Red Tractor is urging farmers to engage in a consultation on how its farm standards should evolve.
A consultation has opened with proposals put forward on how the standards should look across the scheme’s six sectors: beef and lamb, poultry, pigs, dairy, fresh produce and combinable crops and sugar beet.
The farm assurance body is seeking input from across the industry before finalising its proposition of what the schemes standards will be from November 2021.The consultation and review closes on 5 March.
The proposals have been developed over 12 months, and according to Red Tractor, at every step of the process representatives from across the food chain – farming organisations, farmers, vets, processors and retailers – have been fully involved in drawing up the amendments.
Together they have studied consumer trends, reviewed the latest science and evidence, as well as benchmarked the scheme against competitors and industry best practice. The three-stage process of committee, consultation and consensus, adheres to gold standard recommendations of the British Standards Institute, it added.
For fresh produce, the proposals include:
Members will see a new framework to the standards. There will be 10 core sections that apply to all farms, five operational area-based modules (assessed only where relevant) and two crop-specific modules. There has also been a reworking of the produce handling and packhouse packing section to allow this to cover rig-based packing operations and streamline assessment where a valid BRC certificate is held.
Existing standards have been reviewed to take into account site risk assessments and post-harvest water management. Additions have been made to reflect new growing techniques and non-traditional cropping systems such as vertical farms and hydroponics.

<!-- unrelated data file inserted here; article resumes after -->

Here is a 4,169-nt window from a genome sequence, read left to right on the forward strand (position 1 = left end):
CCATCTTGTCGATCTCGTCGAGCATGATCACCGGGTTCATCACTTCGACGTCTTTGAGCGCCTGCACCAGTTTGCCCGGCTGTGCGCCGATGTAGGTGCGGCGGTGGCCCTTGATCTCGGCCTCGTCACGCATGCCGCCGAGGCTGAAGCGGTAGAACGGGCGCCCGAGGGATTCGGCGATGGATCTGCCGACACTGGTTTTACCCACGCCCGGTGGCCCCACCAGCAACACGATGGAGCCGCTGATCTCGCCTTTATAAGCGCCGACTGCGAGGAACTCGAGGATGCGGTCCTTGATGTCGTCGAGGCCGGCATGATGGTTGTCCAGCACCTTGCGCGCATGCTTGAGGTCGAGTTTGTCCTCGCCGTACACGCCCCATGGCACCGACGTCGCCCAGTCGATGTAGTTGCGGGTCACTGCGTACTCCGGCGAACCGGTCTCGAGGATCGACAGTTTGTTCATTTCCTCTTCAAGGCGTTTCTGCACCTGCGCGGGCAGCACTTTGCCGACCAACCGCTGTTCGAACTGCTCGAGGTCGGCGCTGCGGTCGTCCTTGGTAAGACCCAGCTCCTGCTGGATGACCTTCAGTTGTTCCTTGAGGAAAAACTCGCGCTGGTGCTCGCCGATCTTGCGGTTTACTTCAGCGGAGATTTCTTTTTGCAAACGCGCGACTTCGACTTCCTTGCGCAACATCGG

There would be new standards for the management of nitrate concentration in crops where legal parameters apply and two new standards to cover post-harvest treatments in the post-CIPC era.
Several new standards are proposed to further strengthen food safety. They include daily start-up checks for harvest teams and two new standards concerning recirculation and re-use of post-harvest water.
Red Tractor chief executive Jim Moseley said: “We are a proven world leader in food chain assurance, but we cannot rest on our laurels. Red Tractor is recognised as a symbol of British food quality but to maintain this, our standards must continue to evolve with the times, to ensure they address changes in legislation, industry practice and reflect the emerging issues on shoppers’ minds.
“At a time of ever-increasing scrutiny, preserving the public’s trust in UK agriculture and the Red Tractor logo has never been more important. These proposals strive to strike a delicate balance which protects and promotes our members, reassures consumers and customers, while acknowledges the implications of the challenges that the industry faces with future trade deals and the agricultural transition plan.”
The proposed amendments tabled by Red Tractor are primarily about streamlining, legislative compliance and responding to change, Moseley added. These include simplifying some of the requirements for farmers to drive greater understanding and compliance, and rationalising standards which are common across multiple sectors, providing improved clarity for both farmers and their assessors.
The changes also seek to address limitations in the current standards around worker welfare and environmental protection, and proposed changes include the Red Tractor strapline Farmed With Care covering people working on farms.
The full list of proposed changes, supplementary documents on why Red Tractor has reached these decisions and on how to respond to the consultation can be found on the Red Tractor review hub at https://assurance.redtractor.org.uk/.
The full consultation can be accessed at https://redtractor.citizenspace.com.